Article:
I did adjust the recipe to fit my tastes--I like stronger flavors (and cumin) in my hummus. In fact, if you don't serve it with the dukkah and egg on top, you might add even more spice and aromatics to it as it is a mild flavor. Part of the reason I selected this recipe was the dukkah, a Middle-Eastern nut and spice mix. My mom gave me a couple of small jars of the mixture from Trader Joe's when she was last here and I wanted another excuse to use it. You can easily make you own in case you don't have a handy package of dukkah, the Ottolenghi Guardian post has an easy recipe for the blend. It turns out, topping a hummus or purée with dukkah and grated egg is a very good thing for the texture and taste, and even the appearance.
My recipe changes are in red below.
Butter Bean Purée with Dukkah & Egg
Adapted from Ottolenghi from The Guardian UK & the iPhone app
2 1/4 cups cooked butter beans + 1/3 cup of the water they are cooked with or canned in.
4 garlic cloves, crushed (I used 8 cloves of roasted garlic)
2 1/2 Tbsp lemon juice (I used about 4 Tbsp + the zest)
1/2 cup olive oil, separated
(I added 2 tsp ground cumin seed)
fine sea salt and black pepper to taste
about 2 Tbsp dukkah (optional)
1/4 cup fresh flat-leaf parsley, roughly chopped
2 free-range eggs, hard-boiled and peeled
(I added hot smoked paprika to garnish)
Place the beans and their 1/3 cup of liquid in the bowl of a food processor and add the garlic, lemon juice, 6 Tbsp of the olive oil, a teaspoon of salt and some black pepper to tatse. Blitz for a couple of minutes to a very smooth purée, transfer to a bowl and if not using immediately, cover with plastic wrap and chill.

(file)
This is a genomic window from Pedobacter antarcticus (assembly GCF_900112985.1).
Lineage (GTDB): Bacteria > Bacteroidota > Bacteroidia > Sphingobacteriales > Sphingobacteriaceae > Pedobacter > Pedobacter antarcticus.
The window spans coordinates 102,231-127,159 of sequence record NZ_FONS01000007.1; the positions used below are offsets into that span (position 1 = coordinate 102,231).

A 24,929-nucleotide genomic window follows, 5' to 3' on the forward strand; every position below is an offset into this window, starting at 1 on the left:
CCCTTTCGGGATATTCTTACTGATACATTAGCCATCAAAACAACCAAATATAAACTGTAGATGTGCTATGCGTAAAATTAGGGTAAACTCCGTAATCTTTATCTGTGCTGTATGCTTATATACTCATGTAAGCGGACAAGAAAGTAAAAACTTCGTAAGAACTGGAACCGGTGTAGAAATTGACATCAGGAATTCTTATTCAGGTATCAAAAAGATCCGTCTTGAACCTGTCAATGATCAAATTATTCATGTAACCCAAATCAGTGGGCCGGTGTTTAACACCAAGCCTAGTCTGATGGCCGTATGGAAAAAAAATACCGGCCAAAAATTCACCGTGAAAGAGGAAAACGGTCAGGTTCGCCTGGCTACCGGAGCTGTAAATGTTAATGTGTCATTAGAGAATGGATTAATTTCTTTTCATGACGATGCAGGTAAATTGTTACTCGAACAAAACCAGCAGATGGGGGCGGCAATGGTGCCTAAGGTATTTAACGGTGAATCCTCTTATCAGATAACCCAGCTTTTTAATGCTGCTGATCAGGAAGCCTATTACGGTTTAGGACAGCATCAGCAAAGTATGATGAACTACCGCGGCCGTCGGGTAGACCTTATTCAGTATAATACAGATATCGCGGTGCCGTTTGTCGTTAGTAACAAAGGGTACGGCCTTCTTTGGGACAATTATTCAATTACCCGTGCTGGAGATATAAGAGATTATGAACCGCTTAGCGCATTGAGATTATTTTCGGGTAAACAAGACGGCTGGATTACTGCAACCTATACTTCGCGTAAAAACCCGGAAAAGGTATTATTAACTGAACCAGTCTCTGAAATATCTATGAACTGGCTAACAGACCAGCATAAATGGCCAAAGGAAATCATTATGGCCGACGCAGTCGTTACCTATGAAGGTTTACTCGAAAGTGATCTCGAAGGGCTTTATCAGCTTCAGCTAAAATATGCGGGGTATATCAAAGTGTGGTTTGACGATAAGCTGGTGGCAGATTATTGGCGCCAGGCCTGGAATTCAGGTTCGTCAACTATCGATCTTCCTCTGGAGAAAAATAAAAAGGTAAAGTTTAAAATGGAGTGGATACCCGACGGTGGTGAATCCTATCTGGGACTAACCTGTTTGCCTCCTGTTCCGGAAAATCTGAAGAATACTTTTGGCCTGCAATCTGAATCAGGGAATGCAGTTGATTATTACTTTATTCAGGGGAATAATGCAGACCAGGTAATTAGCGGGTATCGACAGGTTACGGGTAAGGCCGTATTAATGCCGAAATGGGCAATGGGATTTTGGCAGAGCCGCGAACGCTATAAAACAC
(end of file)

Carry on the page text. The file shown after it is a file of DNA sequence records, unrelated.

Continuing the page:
To put the dish together, remove the clingfilm from the purée, stir well and taste for seasoning. Spread purée out on serving platter and use the back of a spoon to create a wavy pattern. Drizzle over most of the remaining oil and sprinkle with the dukkah if using. Scatter over the chopped parsley, then coarsely grate the eggs and sprinkle on top. Finish with a final drizzle of olive oil. (I also sprinkled the leftover lemon zest and some hot smoked parsley on top.) Serve with bread, crackers or veggie dippers.
Dukkahs vary in ingredients--this is what is in Trader Joe's version
Notes/Results: I liked this recipe--with my changes/additions and topped with the dukkah and egg. On its own, the purée is good. Great silky texture, nothing earth-shattering in terms of flavor and I don't think I would have liked it near as much if I had not roasted and increased the amount of garlic, added the cumin and the extra lemon juice. The toppings are what make this appetizer sing--the crumbly, nutty spice of the dukkah and the hard-boiled egg which makes it look pretty and feel more substantial and satisfying. (I also liked the brightness sprinkling on the leftover lemon zest gave it and the color/taste of the smoky paprika.) I make A LOT of bean purées and hummus--for myself, and to take to gatherings, and I usually just dump it into a bowl and top with a little olive oil and maybe a sprinkle of paprika and/or parsley, so "jazzing it up" was a great idea and I will be using the dukkah/egg technique in the future. For dippers, I grilled some garlic naan, opened some thyme-flavored pita chips, and added baby carrots for color. Overall, this purée turned into another Ottolenghi success for me--I would make it again with my extras.
On the recipe app, Ottolenghi says this purée is "not dissimilar to hummus"--so I am doing double-duty with it as both this week's I Heart Cooking Clubs "A Little Bit of Sunshine" theme entry (foods/ingredients with hues of yellow and orange) and as an entry for June'sOptional Monthly Community Recipe in which we are making any Ottolenghi hummus.
You can check out the sunny foods everyone made by going to the post here, or find out the details on June's Optional Community Recipe here.